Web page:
Activists celebrated trans youth with a dance party right outside the White House


Washington DC — In the wake of the Trump administration's decision last week to reverse a directive from former President Barack Obama meant to protect transgender students in public schools, activists are fighting back — with a dance party. And where better to stage a dance party-cum-protest than right outside the White House?

On Friday evening, just outside of the White House fence, activists gathered to celebrate trans youth by dancing to Beyoncé and Michael Jackson, as about half a dozen uniformed police officers looked on from the sidelines. Some demonstrators carried signs or wore rainbow suspenders — one person was draped in a trans pride flag bearing the words "I will not censor myself to comfort your ignorance."

Mic / Will Drabold

Friday evening's event was planned by the Trans Women of Color Collective, a national advocacy group for trans and gender non-conforming people of color. Werk for Peace, a group that was behind a January dance-protest held outside the Washington, D.C., home of then-incoming Vice President Mike Pence, also helped to organize the event. Friday's dance party was planned as both a rebuke of the Trump administration's recent actions and as a celebration of trans young people and trans people of color, according to the event description on Facebook.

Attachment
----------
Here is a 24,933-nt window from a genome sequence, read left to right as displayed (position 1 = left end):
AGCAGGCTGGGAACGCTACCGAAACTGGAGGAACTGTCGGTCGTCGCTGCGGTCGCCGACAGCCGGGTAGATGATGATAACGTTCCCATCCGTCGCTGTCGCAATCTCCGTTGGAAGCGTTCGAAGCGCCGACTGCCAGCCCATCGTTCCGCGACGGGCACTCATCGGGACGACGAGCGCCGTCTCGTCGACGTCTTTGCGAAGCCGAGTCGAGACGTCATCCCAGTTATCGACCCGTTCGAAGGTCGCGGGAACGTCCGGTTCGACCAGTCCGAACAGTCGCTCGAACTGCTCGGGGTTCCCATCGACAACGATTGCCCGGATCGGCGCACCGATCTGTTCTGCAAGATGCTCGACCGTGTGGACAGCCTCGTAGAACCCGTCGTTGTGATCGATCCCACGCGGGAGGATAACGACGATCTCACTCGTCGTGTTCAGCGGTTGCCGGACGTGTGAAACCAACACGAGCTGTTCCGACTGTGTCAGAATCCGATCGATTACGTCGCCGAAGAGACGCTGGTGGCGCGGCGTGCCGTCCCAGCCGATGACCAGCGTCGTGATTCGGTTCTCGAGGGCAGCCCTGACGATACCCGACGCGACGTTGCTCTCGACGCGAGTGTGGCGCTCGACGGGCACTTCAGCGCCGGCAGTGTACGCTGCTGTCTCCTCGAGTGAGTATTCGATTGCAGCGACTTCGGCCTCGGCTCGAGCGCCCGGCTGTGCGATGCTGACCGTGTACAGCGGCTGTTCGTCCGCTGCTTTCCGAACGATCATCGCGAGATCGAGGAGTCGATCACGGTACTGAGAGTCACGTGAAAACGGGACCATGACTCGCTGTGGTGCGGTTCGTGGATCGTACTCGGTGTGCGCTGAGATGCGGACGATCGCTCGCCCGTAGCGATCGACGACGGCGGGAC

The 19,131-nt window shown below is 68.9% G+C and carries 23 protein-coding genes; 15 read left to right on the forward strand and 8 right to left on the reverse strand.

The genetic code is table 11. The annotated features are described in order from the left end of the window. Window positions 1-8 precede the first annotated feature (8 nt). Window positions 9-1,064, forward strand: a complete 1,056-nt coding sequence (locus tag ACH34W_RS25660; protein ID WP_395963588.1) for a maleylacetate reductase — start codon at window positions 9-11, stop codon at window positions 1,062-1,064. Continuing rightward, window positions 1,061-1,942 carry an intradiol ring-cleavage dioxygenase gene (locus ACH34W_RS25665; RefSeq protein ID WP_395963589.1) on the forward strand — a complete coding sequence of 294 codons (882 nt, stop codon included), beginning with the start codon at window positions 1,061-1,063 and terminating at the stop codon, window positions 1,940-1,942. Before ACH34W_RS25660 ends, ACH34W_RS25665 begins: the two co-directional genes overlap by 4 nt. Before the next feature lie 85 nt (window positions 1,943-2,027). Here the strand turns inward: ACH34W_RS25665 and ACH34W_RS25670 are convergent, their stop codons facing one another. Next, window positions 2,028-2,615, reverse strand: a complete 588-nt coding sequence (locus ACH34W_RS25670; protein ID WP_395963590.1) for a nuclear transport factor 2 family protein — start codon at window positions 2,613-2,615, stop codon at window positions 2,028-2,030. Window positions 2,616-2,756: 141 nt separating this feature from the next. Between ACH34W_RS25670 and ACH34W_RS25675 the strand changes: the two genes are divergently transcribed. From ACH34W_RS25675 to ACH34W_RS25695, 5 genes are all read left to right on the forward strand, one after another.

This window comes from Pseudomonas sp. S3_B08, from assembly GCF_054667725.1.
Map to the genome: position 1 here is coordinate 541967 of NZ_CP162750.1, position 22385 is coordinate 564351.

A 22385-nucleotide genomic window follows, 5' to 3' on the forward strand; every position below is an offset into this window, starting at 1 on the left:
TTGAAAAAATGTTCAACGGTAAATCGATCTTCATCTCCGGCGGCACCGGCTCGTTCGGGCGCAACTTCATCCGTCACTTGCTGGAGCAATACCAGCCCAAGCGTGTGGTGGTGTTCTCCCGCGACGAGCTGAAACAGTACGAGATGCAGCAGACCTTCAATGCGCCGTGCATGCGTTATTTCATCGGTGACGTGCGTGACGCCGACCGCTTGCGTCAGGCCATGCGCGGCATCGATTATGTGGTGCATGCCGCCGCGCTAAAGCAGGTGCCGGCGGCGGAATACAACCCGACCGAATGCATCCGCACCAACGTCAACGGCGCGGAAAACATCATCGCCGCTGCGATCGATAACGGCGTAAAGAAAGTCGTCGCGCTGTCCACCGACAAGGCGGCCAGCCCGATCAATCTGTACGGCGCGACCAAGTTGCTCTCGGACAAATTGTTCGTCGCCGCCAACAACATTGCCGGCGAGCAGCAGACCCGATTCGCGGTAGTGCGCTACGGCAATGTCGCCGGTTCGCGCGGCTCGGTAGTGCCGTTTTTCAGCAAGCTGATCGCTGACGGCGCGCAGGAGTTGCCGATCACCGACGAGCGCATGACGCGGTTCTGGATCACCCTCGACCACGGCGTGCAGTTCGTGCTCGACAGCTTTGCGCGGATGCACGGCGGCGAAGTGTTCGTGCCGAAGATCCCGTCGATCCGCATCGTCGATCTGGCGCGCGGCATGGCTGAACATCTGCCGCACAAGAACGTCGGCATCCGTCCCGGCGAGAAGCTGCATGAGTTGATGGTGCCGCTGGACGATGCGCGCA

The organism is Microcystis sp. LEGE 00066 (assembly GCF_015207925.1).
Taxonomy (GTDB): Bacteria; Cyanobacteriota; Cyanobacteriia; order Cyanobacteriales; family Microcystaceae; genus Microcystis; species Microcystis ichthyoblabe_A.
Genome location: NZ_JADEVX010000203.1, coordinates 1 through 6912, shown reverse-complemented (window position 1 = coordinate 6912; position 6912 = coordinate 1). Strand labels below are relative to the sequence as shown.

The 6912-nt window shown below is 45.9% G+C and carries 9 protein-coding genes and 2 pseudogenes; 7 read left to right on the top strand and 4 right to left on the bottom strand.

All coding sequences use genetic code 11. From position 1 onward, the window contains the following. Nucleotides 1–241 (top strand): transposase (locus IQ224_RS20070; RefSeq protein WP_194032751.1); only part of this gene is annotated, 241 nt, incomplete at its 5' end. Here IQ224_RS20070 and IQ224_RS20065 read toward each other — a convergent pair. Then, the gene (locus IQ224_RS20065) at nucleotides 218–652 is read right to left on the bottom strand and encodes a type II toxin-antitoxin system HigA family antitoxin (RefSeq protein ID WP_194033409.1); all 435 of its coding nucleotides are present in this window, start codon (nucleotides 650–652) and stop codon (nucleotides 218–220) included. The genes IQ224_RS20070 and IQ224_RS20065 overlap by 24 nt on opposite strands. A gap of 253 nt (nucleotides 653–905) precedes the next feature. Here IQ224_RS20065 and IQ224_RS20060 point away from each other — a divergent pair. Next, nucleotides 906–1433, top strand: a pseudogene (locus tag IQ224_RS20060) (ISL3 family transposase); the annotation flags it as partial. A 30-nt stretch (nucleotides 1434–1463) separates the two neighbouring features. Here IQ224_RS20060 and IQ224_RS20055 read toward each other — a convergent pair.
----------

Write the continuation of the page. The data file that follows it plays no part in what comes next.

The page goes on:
"Any attack on our young people will not be ignored or go unchallenged," event organizer Lourdes Ashley Hunter wrote on Facebook. "In formidable opposition, we will take to the White House to WERK it OUT for our liberation. GET READY TO TWERK, SHAKE AND THROW THAT ASS IN A CIRCLE IN SUPPORT OF OUR TRANS BABIES."

Mic / Will Drabold

Speaking at the dance party on Friday, Firas Nasr, a founding organizer of Werk for Peace, told Mic's Will Drabold that the action was a way of sending a message to the Trump administration that the LGBTQ community would stand together as a "united front." 

"As a queer activist, I am working in solidarity with my trans siblings to assert that we are here," Nasr said. "We will not allow our trans community to be further marginalized." Friday's action was organized yesterday, he said, and he estimated that about 50 people had come out to dance.

"It's a beautiful night, right by the White House," Nasr said. "Couldn't have turned out any better."

Hunter, executive director of TWOCC and a lead organizer of Friday's dance protest, told Mic she felt that, in the wake of Trump's election, "the majority of American citizens are now facing what trans people have always been facing." 

"Now cis folks will understand what it means to not have healthcare, or have your job or income threatened," Hunter said. But, she added, "the election of Donald Trump, it didn't change my life, because I've been fighting for my life all my life."

But, Hunter said, she felt it was important for her to send a message to trans youth, and "show these young people you can be whoever you want to be. These young kids can know they're supported."

Will Drabold contributed additional reporting to this article.

Feb. 25, 2017, 11:19 a.m.: This story has been updated